TBI Blood Tests Promising, but Limited
- June 21, 2018
- Catastrophic Injuries
A first-of-its-kind blood test recently won FDA approval to evaluate patients who had suffered a mild traumatic brain injury (TBI). National headlines dubbed the new biomarker test a ‘concussion test.’ However, biomarker experts recently noted in a Journal of the American Medical Association article there are certain misconceptions about the new test that need to be clarified.
The new biomarker test is used to rule out the need for a CT scan within 12 hours after the suspected mild TBI. The test measures the levels of two proteins – glial fibrillary acidic protein and ubiquitin C-terminal hydrolase L1 – that may be seen in peripheral blood in about an hour after a mild brain injury. A positive test result suggests a higher risk for a more serious brain injury that may be detectable with a CT scan. A negative result would indicate a lower risk of serious brain injury. However, the test will not specifically diagnose a concussion.
Experts say a positive biomarker test result would suggest what some call a complicated mild traumatic brain injury. It resembles a concussion somewhat, but there is some bruising or bleeding in the brain that could be detected on a CT scan.
Overall, this test can be useful to diagnose some types of mild brain injury, but more work needs to be done before it can be used to diagnose a broader range of brain injuries. The current biomarker test is limited in use at this time.
Why The TBI Blood Test Matters
Each year, up to 1.4 million Americans suffer brain injuries, according to the CDC. Brain injuries are often caused by car accidents, falls and sports activities. Many of these accidents result in serious brain injury, or even death. Because these injuries are so serious, TBIs often result in personal injury lawsuits when another party’s negligence led to the injury.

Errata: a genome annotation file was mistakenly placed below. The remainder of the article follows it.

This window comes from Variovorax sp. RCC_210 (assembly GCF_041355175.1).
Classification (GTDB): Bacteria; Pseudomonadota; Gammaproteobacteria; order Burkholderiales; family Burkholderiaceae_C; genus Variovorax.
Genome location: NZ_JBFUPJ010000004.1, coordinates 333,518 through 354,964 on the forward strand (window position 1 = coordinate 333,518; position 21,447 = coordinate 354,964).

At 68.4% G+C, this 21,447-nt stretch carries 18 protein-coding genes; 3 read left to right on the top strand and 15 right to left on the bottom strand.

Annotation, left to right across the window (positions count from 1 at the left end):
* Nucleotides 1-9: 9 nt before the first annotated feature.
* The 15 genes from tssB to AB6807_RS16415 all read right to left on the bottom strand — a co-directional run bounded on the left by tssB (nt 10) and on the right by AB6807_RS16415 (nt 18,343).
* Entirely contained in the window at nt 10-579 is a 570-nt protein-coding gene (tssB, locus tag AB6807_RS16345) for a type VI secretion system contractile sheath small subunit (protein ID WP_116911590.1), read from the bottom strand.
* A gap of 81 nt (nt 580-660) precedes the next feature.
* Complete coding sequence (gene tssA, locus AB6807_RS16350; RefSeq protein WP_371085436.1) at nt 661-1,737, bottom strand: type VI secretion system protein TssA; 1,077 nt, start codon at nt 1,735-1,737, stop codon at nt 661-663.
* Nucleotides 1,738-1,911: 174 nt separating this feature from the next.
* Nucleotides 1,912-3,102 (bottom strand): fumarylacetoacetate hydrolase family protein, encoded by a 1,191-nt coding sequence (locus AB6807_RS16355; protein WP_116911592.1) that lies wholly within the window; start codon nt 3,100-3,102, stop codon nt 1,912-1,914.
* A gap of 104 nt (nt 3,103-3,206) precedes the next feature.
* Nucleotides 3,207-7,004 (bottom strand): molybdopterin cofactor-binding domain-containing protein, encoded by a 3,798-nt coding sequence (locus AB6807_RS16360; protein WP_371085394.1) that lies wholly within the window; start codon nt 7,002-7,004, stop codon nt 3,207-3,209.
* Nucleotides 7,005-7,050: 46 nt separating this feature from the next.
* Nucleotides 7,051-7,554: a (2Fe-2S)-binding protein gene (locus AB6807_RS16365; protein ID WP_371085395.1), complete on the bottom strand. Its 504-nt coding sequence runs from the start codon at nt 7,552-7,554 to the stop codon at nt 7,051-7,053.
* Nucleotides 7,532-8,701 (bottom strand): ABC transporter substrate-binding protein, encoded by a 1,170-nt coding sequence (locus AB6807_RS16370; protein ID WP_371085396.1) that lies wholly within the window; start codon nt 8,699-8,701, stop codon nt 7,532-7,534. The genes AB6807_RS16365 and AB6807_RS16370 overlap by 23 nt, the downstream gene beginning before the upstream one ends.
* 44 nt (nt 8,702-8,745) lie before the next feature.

Proving Negligence in a Brain Injury Case
To succeed in a brain injury lawsuit based upon negligence, the plaintiff must show the following:
- The defendant was required under the law to show care.
- The defendant failed to exhibit reasonable care to the plaintiff.
- The action or inaction of the defendant caused the injuries of the plaintiff.
- The plaintiff had injuries and losses that can be measured under the law.
Of course, proving that a traumatic brain injury happened, and linking that to the conduct of the defendant, requires the skills of an experienced personal injury attorney. Brain injuries are complex and often are harder to diagnose than other injuries. So, gathering as much medical evidence as possible about the brain injury will help you to prove your case in court.
Suffered a TBI in an Accident? Talk to a Dallas Personal Injury Attorney Now
A traumatic brain injury can cause permanent injury that affects all aspects of your life. In the worst cases, a TBI can lead to permanent disability or death. If you or a loved one suffered a TBI because of the negligence of another party, talk to Guajardo & Marks today for a free case review. You may be entitled to compensation for your injuries.